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Filed 10/3/18 CERTIFIED FOR PUBLICATION IN THE COURT OF APPEAL OF THE STATE OF CALIFORNIA SECOND APPELLATE DISTRICT DIVISION TWO SARAH L. KERLEY, as Conservator and Co-administrator, etc., Plaintiff and Respondent, v. B282202, B283256 (Los Angeles County Super. Ct. No. YS024039 & BP097749) MARCIE ANN WEBER, Defendant and Appellant. APPEALS from a judgment and an order of the Superior Court of Los Angeles County. Stuart M. Rice and William A. MacLaughlin, Judges. Affirmed in part, reversed in part, and remanded with directions. Haney & Young, Gregory L. Young and Steven H. Haney for Defendant and Appellant. Hill, Farrer & Burrill, Julia L. Birkel, Dean E. Dennis, and Clayton J. Hix for Plaintiff and Respondent. _________________________________ Marcie Ann Weber appeals from a judgment and an order in two related actions.1 Both actions concern Weber’s conduct that resulted in a conviction for theft from an elder or dependent adult in April 2010. That case (the Criminal Action) was the subject of a prior appeal in this court. (People v. Weber (Oct. 4, 2013) No. B244008, 2013 Cal.App. Unpub. LEXIS 7156, modified October 30, 2013, 2013 Cal.App. Unpub. LEXIS 7844 (Weber).) Weber’s victim was an elderly woman, Philippa Johnston, who died before the end of the criminal trial. Respondent Sarah L. Kerley, Johnston’s conservator and the co-administrator of her estate, filed the two actions underlying this consolidated appeal.2 In one action (the Probate Action, Superior Court No. BP097749), Kerley filed a petition under Probate Code section 850 et seq. seeking civil damages against Weber.3 In the other action (the Restitution Action, Superior Court No. YS024039), Kerley obtained a judgment based on the $700,000 restitution award in the Criminal Action (the Restitution Judgment). In the Probate Action, Weber appeals from the judgment, which awarded damages equal to twice the amount of the restitution award (i.e., $1.4 million) under section 859. In the Restitution Action, Weber appeals from an order for the sale of a residence to satisfy the Restitution Judgment. 1 We ordered the appeals consolidated for purposes of oral argument and decision. 2 We therefore refer to Kerley in her representative capacity as the respondent. 3 Subsequent undesignated statutory references are to the Probate Code. 2 Although the two actions are separate, Weber makes duplicative and overlapping arguments in each appeal. She argues that: (1) the trial court in the Probate Action erred in entering judgment based upon estoppel theories without permitting a trial on the actual amount of Johnston’s loss; (2) the court in the Probate Action erred in concluding that double damages were permitted under section 859 based upon Weber’s criminal conviction without a separate finding of bad faith; (3) the double damages award in the Probate Action should have taken account of sums that Weber had already paid in restitution; and (4) restitution payments that Weber made before the restitution award was reduced to a judgment should have been credited to the principal amount of the restitution amount rather than to accumulated prejudgment interest. We reject all of these arguments except the last. Pursuant to the terms of a stipulation concerning the amount of restitution in the Criminal Action, Weber’s prejudgment restitution payments should have been credited against principal rather than interest. However, even after adjusting the remaining principal on the Restitution Judgment to account for prejudgment payments, Weber apparently still owes a substantial sum. We therefore remand for the trial court in the Restitution Action to calculate the amount remaining due on the Restitution Judgment. Assuming that calculation confirms that an amount remains due, we affirm the trial court’s order permitting the sale of Weber’s residence to satisfy the remaining judgment amount. 3 We affirm the judgment in the Probate Action.4 BACKGROUND 1. Weber’s Conviction and the Restitution Judgment After Weber waived jury and agreed to a court trial, she was convicted of one count of theft from an elder or dependent adult under Penal Code section 368, subdivision (d). (Weber, supra, slip opn. at p. 2.) Weber’s victim, Johnston, was an elderly woman with dementia.5 Weber was a paralegal trained in probate law who obtained a power of attorney to handle Johnston’s financial affairs. Weber gave herself a “constant stream of gifts.” Although Weber was a fiduciary, she did not act on Johnston’s behalf “at all.” Weber and her family diverted Johnston’s telephone calls and mail and isolated Johnston from her friends and her sister. Johnston was “completely dependent upon the Webers” who “completely isolated her essentially for three years from any outside contact.” Judge Van Sicklen did not “try[] to analyze the exact amounts of money” that Weber took. However, by adding the rough amounts of Weber’s distributions “you come up to about 740 or so thousand dollars” from “money controlled by Mrs. Weber.” In addition to finding Weber guilty under Penal 4 We take no position on whether the sale of Weber’s residence may be an appropriate remedy to enforce the judgment in the Probate Action. 5 Facts concerning Weber’s offense are taken from Judge Van Sicklen’s oral findings in announcing his decision in the criminal trial on April 28, 2010. 4 Code section 368, subdivision (d), the judge found true that Weber took property exceeding $150,000 for purposes of a sentencing enhancement under former Penal Code section 12022.6, subdivision (a)(2). Weber was sentenced on October 18, 2010. As part of her sentence, she was ordered to “make restitution to the victim, the estate of Lucille Johnston,” pursuant to Penal Code section 1202.4, subdivision (f), “in an amount to be determined.” At a restitution hearing on December 3, 2010, the parties informed the court that they had agreed on a restitution amount of $700,000. The parties stated that prior restitution payments that Weber had made would be set off against that amount, leaving a principal balance of $414,545.99. Kerley subsequently filed the Restitution Action to enforce the restitution award. On July 11, 2012, Kerley obtained an “order for restitution and abstract of judgment” in that action for the $700,000 restitution amount pursuant to Penal Code section 1214 (the Restitution Judgment). The order also awarded 10 percent annual interest from March 15, 2006, the date of the loss. Weber appealed the award of interest. In Weber, this court held that the interest award was proper. We concluded that interest was mandatory under Penal Code section 1202.4, subdivision (f)(3)(G). (Weber, supra, slip opn. at p. 5.) We further held that the July 2012 Restitution Judgment was a “valid modification of the restitution order.” (Id. at p. 6.)6 6 We noted that, in stating that the restitution amount was $700,000, the Restitution Judgment was “intended to summarize the total amount of restitution awarded” and did not “purport to 5 On April 14, 2017, the trial court issued an order for the sale of a Manhattan Beach residence belonging to Weber to enforce the Restitution Judgment. That order is the subject of this appeal. 2. The Probate Action Kerley originally filed the Probate Action in 2006, seeking recovery of the money that Weber and family members took from Johnston along with enhanced damages pursuant to section 859. After extensive pretrial proceedings, the action was set for trial. In ruling on pretrial motions in limine, the trial court decided that the results of the criminal trial and Weber’s stipulation to the amount of restitution essentially resolved all the issues for trial. As a result of that ruling, trial took less than an hour. The court issued a written decision on April 4, 2017. The court found that Weber’s criminal conviction established all the elements of elder abuse under Welfare & Institutions Code section 15610.30. The court also found that, based on her stipulation to the $700,000 restitution amount, Weber was estopped from claiming that she took less than that amount from Johnston. Based upon Kerley’s agreement that damages could be calculated based upon that amount of loss, the trial court awarded double damages in the amount of $1.4 million under section 859. abrogate the stipulation with respect to the offset.” (Weber, supra, slip opn. at p. 9, fn. 4.) 6 The court subsequently issued a judgment in that amount, plus an award of attorney fees and costs.7 The judgment noted that the compensatory damages awarded against Weber in the Restitution Action “of $700,000.00 plus interest, are not a component of this Judgment and are within the jurisdiction of that court.” DISCUSSION 1. The Trial Court in the Probate Action Correctly Ruled That Weber Is Estopped From Contesting Liability or the Amount of Johnston’s Loss The trial court in the Probate Action was correct in deciding that, under principles of collateral estoppel, Weber’s conviction under Penal Code section 368, subdivision (d) established her civil liability for elder financial abuse under Welfare and Institutions Code section 15610.30. Under the doctrine of collateral estoppel, any issue that is “necessarily decided” in prior litigation “ ‘is conclusively determined as to the parties or their privies if it is involved in a subsequent lawsuit on a different cause of action.’ ” (Teitelbaum Furs, Inc. v. Dominion Ins. Co. (1962) 58 Cal.2d 601, 604, quoting Bernhard v. Bank of America Nat’l Trust & Sav. Asso. (1942) 19 Cal.2d 807, 810.) Because the relevant facts are not in dispute here, we independently review the trial court’s decision to apply collateral estoppel. (Roos v. Red (2005) 130 Cal.App.4th 870, 878 (Roos).) 7 On December 14, 2017, the court issued a second amended judgment that included attorney fees in the amount of $978,698.41 and costs of $162,381.25. We grant Kerley’s request to take judicial notice of this judgment. 7 Applying collateral estoppel to establish liability in a civil case based upon a prior felony conviction is appropriate when the prior criminal case established all the elements of the civil claims. (Miller v. Superior Court (1985) 168 Cal.App.3d 376, 381–382.) Here, in finding Weber guilty under Penal Code section 368, subdivision (d) the trial court necessarily found all the elements of financial abuse of an elder under Welfare and Institutions Code section 15610.30. Civil liability for financial abuse of an elder may be established by proof that a person “[t]akes, secretes, appropriates, obtains, or retains real or personal property of an elder . . . for a wrongful use or with intent to defraud, or both.” (Welf. & Inst. Code, § 15610.30, subd. (a)(1).) An elder is any California resident over 65 years old. (Welf. & Inst. Code, § 15610.27.) In finding Weber guilty, the trial court necessarily found that Weber committed “theft, embezzlement, forgery, or fraud,” with respect to the property of an elder (which Penal Code section 368, subdivision (g) also defines as a person over 65). (Pen. Code, § 368, subd. (d).) Thus, Weber’s criminal conviction established all the elements for liability under Welfare and Institutions Code section 15610.30. The trial court also correctly ruled that collateral estoppel precluded Weber from arguing that she took less than $700,000 from Johnston. Johnston admitted that she took at least that amount by stipulating to the restitution award. Weber argues that the restitution amount was not a “sum adjudicated” but was simply “a sum that . . . Weber settled upon to pay in the criminal case.” This ignores that the stipulated restitution amount was reduced to an order that was equivalent to a judgment. (See Pen. Code, § 1202.4, subd. (i) [“A restitution order imposed pursuant to subdivision (f) shall be enforceable as 8 if the order were a civil judgment”]; Pen. Code, § 1214, subd. (b) [“the order to pay restitution . . . is deemed a money judgment if the defendant . . . stipulated to the amount of the restitution ordered”].) Findings on issues that are “actually and necessarily included” in a judgment may be given collateral estoppel effect, regardless of whether the judgment is the result of a stipulation. (Code Civ. Proc., § 1911; Wittman v. Chrysler Corp. (1988) 199 Cal.App.3d 586, 591–592.) The stipulated Restitution Judgment in this case necessarily decided that Weber stole at least $700,000 from Johnston.8 The trial court also properly applied the doctrine of judicial estoppel to establish that Weber stole at least $700,000. The doctrine of judicial estoppel “prohibits a party from asserting a position in a legal proceeding that is contrary to a position he or she successfully asserted in the same or some earlier proceeding.” (Owens v. County of Los Angeles (2013) 220 Cal.App.4th 107, 121 (Owens).) The elements of judicial estoppel are: “ ‘(1) the same party has taken two positions; (2) the positions were taken in judicial or quasi-judicial administrative proceedings; (3) the party was 8 The Penal Code provision under which the trial court ordered restitution authorizes restitution for losses beyond money that is actually taken from the victim. (Pen. Code, § 1202.4, subd. (f)(3)(A)–(K).) However, that provision also directs a trial court to identify, to the extent possible, each loss to which the restitution order pertains. (Pen. Code, § 1202.4, subd. (f)(3).) The trial court did so here in its order for restitution and abstract of judgment entered on July 11, 2012. The only loss identified in that order was for the “value of property stolen or damaged.” 9 successful in asserting the first position (i.e., the tribunal adopted the position or accepted it as true); (4) the two positions are totally inconsistent; and (5) the first position was not taken as a result of ignorance, fraud, or mistake.’ ” (Owens, supra, 220 Cal.App.4th at p. 121, quoting Jackson v. County of Los Angeles (1997) 60 Cal.App.4th 171, 181.) If these elements are met, a trial court has discretion in whether to apply the doctrine. (Owens, at p. 121.) An appellate court reviews the findings of fact on which the application of judicial estoppel is based under the substantial evidence test. (Owens, supra, 220 Cal.App.4th at p. 121.) If the relevant facts are undisputed, the appellate court independently reviews whether the elements of judicial estoppel are met. (Ibid.) The trial court’s discretionary decision whether to apply the doctrine is of course reviewed for abuse of that discretion. (Ibid.) All the elements of judicial estoppel are met here. Weber’s stipulation to the amount of restitution was a litigation position that Weber adopted concerning the amount of Johnston’s loss. Weber was successful in asserting that position when the trial court in the Criminal Action accepted the stipulation. And, as the trial court in the Probate Action pointed out, Weber obtained a benefit from that position, because the evidence in the Criminal Action could have supported a larger restitution award based on the money that Weber took from Johnston.9 Finally, Weber’s stipulation that she took $700,000 from Johnston was totally inconsistent with her position in the Probate Action that the 9 As mentioned, the trial court in the Criminal Action identified losses of about $740,000. 10 amount she stole was less. We find no error in the trial court’s decision that the elements of judicial estoppel are present here, and no abuse of discretion in the court’s decision to apply judicial estoppel based upon these facts. Weber argues that the trial court’s ruling precluding her from contesting liability and damages erroneously deprived her of her right to a jury trial in the Probate Action. We reject that argument on several grounds. First, Weber was not denied a jury trial on the issue of liability. Weber had a right to a jury trial in the Criminal Action, which she waived. (Weber, supra, slip opn. at p. 2.) Applying the results of that trial to the Probate Action under principles of collateral estoppel simply precludes her from relitigating an issue that she already had a full and fair opportunity to contest in a jury trial if she had chosen to do so. Second, if the elements of collateral estoppel are met, judicial rulings from prior proceedings in criminal actions may be given preclusive effect in a subsequent civil case without violating the jury trial right. As a general rule, “notwithstanding the state constitutional jury trial guarantee, the lack of a jury trial on contested factual issues in one proceeding does not preclude application of collateral estoppel in a subsequent proceeding.” (See Roos, supra, 130 Cal.App.4th at p. 881, citing People v. Sims (1982) 32 Cal.3d 468, 484, fn. 13.) In McGowan v. City of San Diego (1989) 208 Cal.App.3d 890, the court held that collateral estoppel may be applied in a civil action to determine issues that were decided in a prior judicial ruling on a motion to suppress in a criminal case. (Id. at p. 895.) Citing Parklane Hosiery Co., Inc. v. Shore (1979) 439 U.S. 322, 337, the court rejected the claim that arguments concerning monetary damages could not be collaterally estopped by such a ruling because doing 11 so would deny the estopped party’s jury trial right. (McGowan, at p. 897.) Similarly, here, a prior stipulated judicial order on the amount of loss in the Criminal Action, later reduced to a judgment, may be given collateral estoppel effect despite Weber’s jury trial right in the Probate Action. Third, as discussed above, the doctrine of judicial estoppel applies to positions taken in any prior judicial or quasi-judicial administrative proceeding. (Owens, supra, 220 Cal.App.4th at p. 121.) The doctrine is intended to “maintain the integrity of the courts and to protect the parties from unfair strategies.” (Ibid.) That principle applies whether or not the first proceeding included a jury trial right. Weber also argues that the court’s decision to preclude her under estoppel principles from trying the amount of Johnston’s loss was erroneous because the decision conflicted with a prior ruling by another judge on summary judgment. There was no error. A trial court has inherent authority to revisit its rulings on a summary judgment motion and to reach a different conclusion in subsequent proceedings. (Le Francois v. Goel (2005) 35 Cal.4th 1094, 1107.) Weber’s argument that Kerley’s success in obtaining the Restitution Judgment precluded her from pursuing the Probate Action is similarly meritless. Weber claims that separate judgments for the restitution award and for damages in the Probate Action violate the general rule against multiple judgments concerning the same obligation. Weber cites Vigilant Ins. Co. v. Chiu (2009) 175 Cal.App.4th 438 (Vigilant) for the proposition that a victim of a crime must elect whether to accept a judgment for criminal restitution or pursue a separate civil action for damages. 12 Weber misreads Vigilant. That case actually holds that a victim has a right to both restitution and a separate civil judgment. (See Vigilant, supra, 175 Cal.App.4th at p. 445 [“Since restitution orders and civil judgments are issued for different purposes, a victim suffering from economic losses as a result of a criminal act has a right to both”].) Vigilant recognized that a duplicate recovery for the same losses would be improper. (See id. at p. 446, citing Pen. Code, § 1202.4, subd. (j).) But duplicate recovery is not an issue here, as the judgment in the Probate Action specifically excluded the amount awarded in restitution. 2. No Separate Bad Faith Finding Was Necessary Here for Double Damages Under Section 859 Weber argues that the trial court erred in not permitting a trial on the issue of whether she acted in bad faith. We reject the argument based upon the language of section 859. Section 859 provides, in relevant part, that: “[i]f a court finds that a person has in bad faith wrongfully taken, concealed, or disposed of property belonging to a conservatee, a minor, an elder, a dependent adult, a trust, or the estate of a decedent, or has taken, concealed, or disposed of the property by the use of undue influence in bad faith or through the commission of elder or dependent adult financial abuse, as defined in Section 15610.30 of the Welfare and Institutions Code, the person shall be liable for twice the value of the property recovered by an action under this part. . . . The remedies provided in this section shall be in addition to any other remedies available in law to a person authorized to bring an action pursuant to this part.” (Italics added.) Thus, section 859 uses three different clauses separated by the conjunction “or” to describe three different categories of conduct that can support double damages: (1) taking property in 13 bad faith; (2) taking property by the use of undue influence in bad faith; and (3) taking property through elder or dependent adult abuse as defined in Welfare and Institutions Code section 15610.30. Because the third clause applied here, no separate finding of bad faith was necessary. (See Hill v. Superior Court (2016) 244 Cal.App.4th 1281, 1287 [“the last alternative of section 859 allows for double damages without any requirement that petitioners show any aggravated misconduct—only financial elder abuse”].) As discussed above, Weber’s prior criminal conviction established all the elements of liability under Welfare and Institutions Code section 15610.30. The trial court therefore properly awarded damages equal to twice the $700,000 that Weber stipulated she took from Johnston. (See Estate of Kraus (2010) 184 Cal.App.4th 103, 106 [affirming judgment ordering the return of $197,402 to an estate as well as statutory double damages of $394,804].)10 10 Section 859 authorizes damages of “twice the value of the property recovered by an action under this part [i.e., sections 850– 859].” (§ 859, italics added.) Thus, the trial court was not quite accurate in stating in its written decision that section 859 authorizes statutory damages “for twice the value of the property taken.” However, in the context of this case the difference between the amount of “property taken” and the “value of the property recovered by an action under this part” is immaterial. (Ibid.) Kerley initially sought to recover Johnston’s actual loss under section 850 along with double that amount under section 859. The trial court’s decision in the Probate Action clearly determined that Kerley was entitled to recover the $700,000 that Weber took from Johnston. That amount of actual loss was 14 3. The Trial Court Did Not Err in Calculating Damages Under Section 859 Based on the Total Amount of Money That Weber Stole Weber argues that the trial court should have deducted some or all of the money that she paid in restitution before calculating double damages under section 859. We disagree. Weber cites no support for an interpretation of section 859 that would permit a wrongdoer to avoid the statutory penalty of double damages by beginning to make restitution after a criminal conviction. The payments that Weber made were hardly voluntary; restitution was required after her conviction. (Pen. Code, § 1202.4, subd. (f).) The interpretation that she suggests would be inconsistent with the purpose of section 859 to punish and deter the wrongdoer. (Estate of Young (2008) 160 Cal.App.4th 62, 88.) 4. Restitution Payments That Weber Made Before the Restitution Judgment Should Have Been Credited Against Principal Rather Than Prejudgment Interest The trial court in the Restitution Action rejected Weber’s argument that her residence should not be sold to satisfy the Restitution Judgment because the judgment had already been fully satisfied. The court found that Weber’s payment excluded from the final judgment in the Probate Action only to avoid a double recovery, as the restitution judgment already gave Kerley the right to recover the $700,000. In light of this procedural history and the trial court’s decision, the stipulated $700,000 restitution sum amounted to “property recovered by an action under this part.” (§ 859.) 15 calculations “fail to account for payments that must be applied to interest but instead credits all pre-2012 payments against the principal.” Weber argues that the payments she made before the Restitution Judgment was entered should have been applied to principal rather than prejudgment interest. Weber claims that, if those payments are credited against principal, she has already paid the amount of the judgment. Kerley argues that the prejudgment payments were properly applied to prejudgment interest, not principal, but that even if those payments are credited to principal Weber still owes money on the judgment. Kerley claims that Code of Civil Procedure section 695.220, subdivision (b) requires that Weber’s payments be applied first against prejudgment interest and then to the principal amount owing. Because this is a legal issue, we review it de novo. (Lozada v. City and County of San Francisco (2006) 145 Cal.App.4th 1139, 1149.) Code of Civil Procedure section 695.220 provides that “[m]oney received in satisfaction of a money judgment” should first be applied to fees and accumulated interest. (Code Civ. Proc. § 695.220, subds. (a)–(c).) Thereafter, “[a]ny remaining money is to be credited against the principal amount of the judgment remaining unsatisfied.” (Code Civ. Proc., § 695.220, subd. (d).) Payments made before a judgment is entered may be payments on an existing debt, but they cannot be payments “in satisfaction” of a judgment that does not yet exist. In Roden v. AmerisourceBergen Corp. (2010) 186 Cal.App.4th 620 (Roden), the court held that Code of Civil Procedure section 695.220 did not control the application of payments made before a judgment was entered. (Id. at pp. 661–662.) Rather, the issue of whether those payments should be applied against interest or principal was 16 governed by Civil Code section 1479, which applies “[w]here a debtor under several obligations to another, does an act, by way of performance, in whole or in part, which is equally applicable to two or more of such obligations.” (Ibid.) Civil Code section 1479 provides that a debtor may specify how his or her “performance” should be credited by communicating his or her intention to the creditor at the time of performance. In the absence of such a specification, the creditor may choose to apply a payment to any obligation then due. Only if “neither party makes such application within the time prescribed herein” do default rules apply which require payments to be credited first against interest due and then to principal. (Ibid.) In Roden, the court applied these rules in holding that a prejudgment payment made by a party should be credited against principal and interest in the fashion that the party specified when it made the payment. (Roden, supra, 186 Cal.App.4th at p. 662.) That same principle applies here. The record in this case reflects the parties’ agreement that Weber’s payments prior to the Restitution Judgment should be credited against principal. In informing the court at the December 3, 2010 hearing that the parties had agreed to the restitution amount of $700,000, the parties explained that Weber “is entitled to off set for the cashier’s check she’s already tendered in the total amount of $285,454.01, leaving a balance due of $414,545.99.” The parties also stated on the record that the lawyer for Johnston’s estate had agreed to that amount. The court’s minute order confirms that “[t]he parties agree that there is an off set for the money previously paid in the amount of $285,454.01 . . . leaving a balance of $414,545.99.” 17 The parties’ agreement to the set off is consistent with the fact that, until the July 2012 Restitution Judgment was entered, the restitution award did not include interest. (Weber, supra, slip opn. at p. 4.) The Restitution Judgment in fact was a “modification of the restitution order” reflecting the statutory requirement for an award of interest. (Id. at p. 6.) Because no obligation had yet been imposed for prejudgment interest at the time of Weber’s prejudgment payments, the parties obviously understood that those payments would be credited against the principal amount of the restitution award. The parties’ stipulation that Weber’s prejudgment payments should be set off against principal reflects the understanding of both debtor and creditor concerning how Weber’s “performance should be applied” under Civil Code section 1479. We therefore conclude that, pursuant to that section, Weber’s prejudgment payments should be credited against principal rather than interest. The parties dispute the effect of this ruling. As mentioned, Weber claims that, if her prejudgment payments are credited against principal, she has already satisfied the judgment. Kerley claims that “Weber’s calculations omit prejudgment interest entirely.”11 Kerley submits a calculation as an exhibit to her brief determining the amount remaining on the judgment as of October 5, 2016 (the date the writ of execution was issued). 11 Kerley is correct in arguing that Weber is precluded from arguing that pretrial interest from the date of loss is improper. That issue was decided against Weber in this court’s prior opinion in Weber, supra, B244008. 18 Assuming that the payment dates and amounts and accumulated interest calculations on Kerley’s exhibit are correct, the exhibit appears to be methodologically sound. However, in light of the factual dispute between the parties on the effect on the amount owed of crediting prejudgment payments to principal, we leave to the trial court to determine whether a sum remains owing on the Restitution Judgment and, if so, the amount of that sum. DISPOSITION 1. The judgment in the Probate Action, Los Angeles Superior Court No. BP097749, is affirmed. 2. The trial court’s April 14, 2017 order for the sale of a dwelling in the Restitution Action, Los Angeles Superior Court No. YS024039, is reversed with respect to the trial court’s ruling that Weber’s restitution payments prior to the entry of the Restitution Judgment on July 11, 2012, should be credited against prejudgment interest. The case is remanded to the trial court with directions to calculate the amount remaining on the Restitution Judgment after crediting Weber’s payments prior to July 11, 2012, to the principal amount of the restitution obligation. If that calculation confirms that money remains owing on the Restitution Judgment, Kerley may proceed with the 19 sale of Weber’s residence. In all other respects the trial court’s order is affirmed. The parties are responsible for their own costs on appeal. CERTIFIED FOR PUBLICATION. LUI, P. J. We concur: ASHMANN-GERST, J. CHAVEZ, J. 20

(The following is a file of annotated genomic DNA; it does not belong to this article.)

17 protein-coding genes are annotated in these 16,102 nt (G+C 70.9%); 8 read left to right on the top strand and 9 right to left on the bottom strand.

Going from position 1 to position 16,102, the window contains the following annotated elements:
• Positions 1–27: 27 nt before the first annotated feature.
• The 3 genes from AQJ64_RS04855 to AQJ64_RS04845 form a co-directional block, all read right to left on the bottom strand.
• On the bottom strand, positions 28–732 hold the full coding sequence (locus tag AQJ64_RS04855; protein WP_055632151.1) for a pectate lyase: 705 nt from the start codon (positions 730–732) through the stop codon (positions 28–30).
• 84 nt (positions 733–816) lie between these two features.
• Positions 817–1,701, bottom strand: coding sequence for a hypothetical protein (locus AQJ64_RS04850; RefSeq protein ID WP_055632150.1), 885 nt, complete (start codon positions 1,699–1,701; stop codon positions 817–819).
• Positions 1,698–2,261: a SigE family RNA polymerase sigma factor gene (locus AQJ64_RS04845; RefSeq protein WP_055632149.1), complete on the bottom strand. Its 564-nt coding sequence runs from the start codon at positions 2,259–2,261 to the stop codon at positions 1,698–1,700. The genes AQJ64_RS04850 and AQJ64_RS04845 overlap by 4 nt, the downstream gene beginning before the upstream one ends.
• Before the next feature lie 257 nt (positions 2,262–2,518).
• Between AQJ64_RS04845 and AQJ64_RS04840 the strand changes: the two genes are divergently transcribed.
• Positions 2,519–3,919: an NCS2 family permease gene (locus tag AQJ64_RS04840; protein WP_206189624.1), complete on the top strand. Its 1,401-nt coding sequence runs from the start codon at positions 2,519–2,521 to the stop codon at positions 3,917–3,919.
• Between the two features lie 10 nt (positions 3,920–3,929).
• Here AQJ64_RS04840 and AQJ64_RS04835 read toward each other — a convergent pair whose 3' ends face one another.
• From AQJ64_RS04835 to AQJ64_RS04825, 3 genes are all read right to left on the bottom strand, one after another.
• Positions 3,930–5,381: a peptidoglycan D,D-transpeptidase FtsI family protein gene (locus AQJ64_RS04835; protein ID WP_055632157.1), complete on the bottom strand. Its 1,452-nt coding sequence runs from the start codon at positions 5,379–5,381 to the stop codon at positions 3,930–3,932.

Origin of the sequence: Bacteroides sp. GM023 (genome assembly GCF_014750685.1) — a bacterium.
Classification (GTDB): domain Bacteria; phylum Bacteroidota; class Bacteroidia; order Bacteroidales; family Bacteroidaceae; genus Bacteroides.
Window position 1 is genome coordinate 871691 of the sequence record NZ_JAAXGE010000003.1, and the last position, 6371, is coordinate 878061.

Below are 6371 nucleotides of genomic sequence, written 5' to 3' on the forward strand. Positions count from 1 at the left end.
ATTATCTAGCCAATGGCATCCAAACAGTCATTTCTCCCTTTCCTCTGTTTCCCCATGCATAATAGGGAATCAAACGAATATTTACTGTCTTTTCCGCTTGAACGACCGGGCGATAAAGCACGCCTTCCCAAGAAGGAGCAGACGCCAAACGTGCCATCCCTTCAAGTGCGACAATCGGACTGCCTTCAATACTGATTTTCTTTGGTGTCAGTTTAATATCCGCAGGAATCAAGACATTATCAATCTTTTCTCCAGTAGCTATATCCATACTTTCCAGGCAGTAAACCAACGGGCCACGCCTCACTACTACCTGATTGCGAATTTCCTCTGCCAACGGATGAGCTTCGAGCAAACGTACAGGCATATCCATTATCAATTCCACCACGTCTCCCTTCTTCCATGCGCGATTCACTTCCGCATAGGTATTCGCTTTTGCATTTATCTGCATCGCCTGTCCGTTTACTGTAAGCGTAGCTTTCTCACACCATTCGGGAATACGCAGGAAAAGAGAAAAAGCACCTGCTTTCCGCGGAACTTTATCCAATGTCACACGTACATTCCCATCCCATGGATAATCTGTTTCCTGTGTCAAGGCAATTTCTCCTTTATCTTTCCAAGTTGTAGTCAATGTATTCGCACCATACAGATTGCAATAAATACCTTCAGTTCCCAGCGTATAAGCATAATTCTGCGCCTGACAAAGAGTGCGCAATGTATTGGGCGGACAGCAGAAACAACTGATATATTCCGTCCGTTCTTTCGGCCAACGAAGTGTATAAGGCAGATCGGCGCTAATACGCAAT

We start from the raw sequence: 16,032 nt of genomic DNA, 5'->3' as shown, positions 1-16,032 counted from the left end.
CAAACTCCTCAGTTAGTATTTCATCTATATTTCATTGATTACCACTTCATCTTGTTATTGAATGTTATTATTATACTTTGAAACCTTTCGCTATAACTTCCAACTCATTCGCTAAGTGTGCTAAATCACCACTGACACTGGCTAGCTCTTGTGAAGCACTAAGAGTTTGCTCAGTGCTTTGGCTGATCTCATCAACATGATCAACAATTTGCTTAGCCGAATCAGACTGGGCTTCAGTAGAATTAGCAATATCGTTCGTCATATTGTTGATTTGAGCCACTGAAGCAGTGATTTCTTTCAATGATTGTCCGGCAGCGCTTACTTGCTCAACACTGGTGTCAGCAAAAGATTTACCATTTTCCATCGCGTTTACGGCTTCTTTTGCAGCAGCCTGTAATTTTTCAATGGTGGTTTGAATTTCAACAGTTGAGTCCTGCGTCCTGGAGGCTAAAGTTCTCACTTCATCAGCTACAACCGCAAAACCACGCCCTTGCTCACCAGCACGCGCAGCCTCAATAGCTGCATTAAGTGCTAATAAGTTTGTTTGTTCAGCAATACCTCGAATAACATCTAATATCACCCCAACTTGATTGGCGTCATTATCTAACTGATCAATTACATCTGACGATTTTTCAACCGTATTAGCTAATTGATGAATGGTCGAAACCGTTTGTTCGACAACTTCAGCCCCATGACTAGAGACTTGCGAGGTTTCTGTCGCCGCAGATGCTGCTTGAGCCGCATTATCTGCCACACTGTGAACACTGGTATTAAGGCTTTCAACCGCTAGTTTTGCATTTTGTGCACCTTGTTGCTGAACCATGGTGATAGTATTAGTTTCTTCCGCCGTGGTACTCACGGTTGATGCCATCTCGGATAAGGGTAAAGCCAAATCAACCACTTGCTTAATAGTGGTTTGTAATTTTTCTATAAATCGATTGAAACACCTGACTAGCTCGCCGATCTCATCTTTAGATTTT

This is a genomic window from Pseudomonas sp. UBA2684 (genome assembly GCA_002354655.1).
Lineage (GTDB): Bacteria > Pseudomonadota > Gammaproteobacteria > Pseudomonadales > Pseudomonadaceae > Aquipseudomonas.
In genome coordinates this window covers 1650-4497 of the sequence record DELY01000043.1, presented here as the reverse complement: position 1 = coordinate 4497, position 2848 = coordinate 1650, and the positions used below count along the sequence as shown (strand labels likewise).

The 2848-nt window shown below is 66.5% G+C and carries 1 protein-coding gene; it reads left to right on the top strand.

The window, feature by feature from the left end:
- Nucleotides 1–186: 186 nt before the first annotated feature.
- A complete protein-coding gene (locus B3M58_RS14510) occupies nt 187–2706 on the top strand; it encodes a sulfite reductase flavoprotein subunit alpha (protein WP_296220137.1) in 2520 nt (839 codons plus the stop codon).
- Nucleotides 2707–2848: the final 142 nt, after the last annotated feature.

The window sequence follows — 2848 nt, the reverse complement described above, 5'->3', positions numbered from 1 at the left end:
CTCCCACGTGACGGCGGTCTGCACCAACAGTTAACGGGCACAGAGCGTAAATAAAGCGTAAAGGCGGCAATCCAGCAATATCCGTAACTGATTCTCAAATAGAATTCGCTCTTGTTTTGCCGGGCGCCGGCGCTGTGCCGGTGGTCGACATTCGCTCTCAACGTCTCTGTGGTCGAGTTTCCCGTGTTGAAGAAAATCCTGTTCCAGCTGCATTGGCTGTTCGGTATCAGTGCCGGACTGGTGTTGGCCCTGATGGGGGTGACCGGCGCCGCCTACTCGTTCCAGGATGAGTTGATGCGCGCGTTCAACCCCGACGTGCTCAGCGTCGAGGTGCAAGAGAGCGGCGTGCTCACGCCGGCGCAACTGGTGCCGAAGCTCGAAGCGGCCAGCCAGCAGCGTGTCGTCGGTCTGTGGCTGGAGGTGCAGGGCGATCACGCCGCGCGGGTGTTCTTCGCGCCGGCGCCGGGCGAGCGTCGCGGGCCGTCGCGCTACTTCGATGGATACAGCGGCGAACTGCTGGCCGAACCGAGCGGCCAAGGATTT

Primary Holding

Pursuant to the terms of a stipulation concerning the amount of restitution in the criminal action, defendant's prejudgment restitution payments should have been credited against principal rather than interest.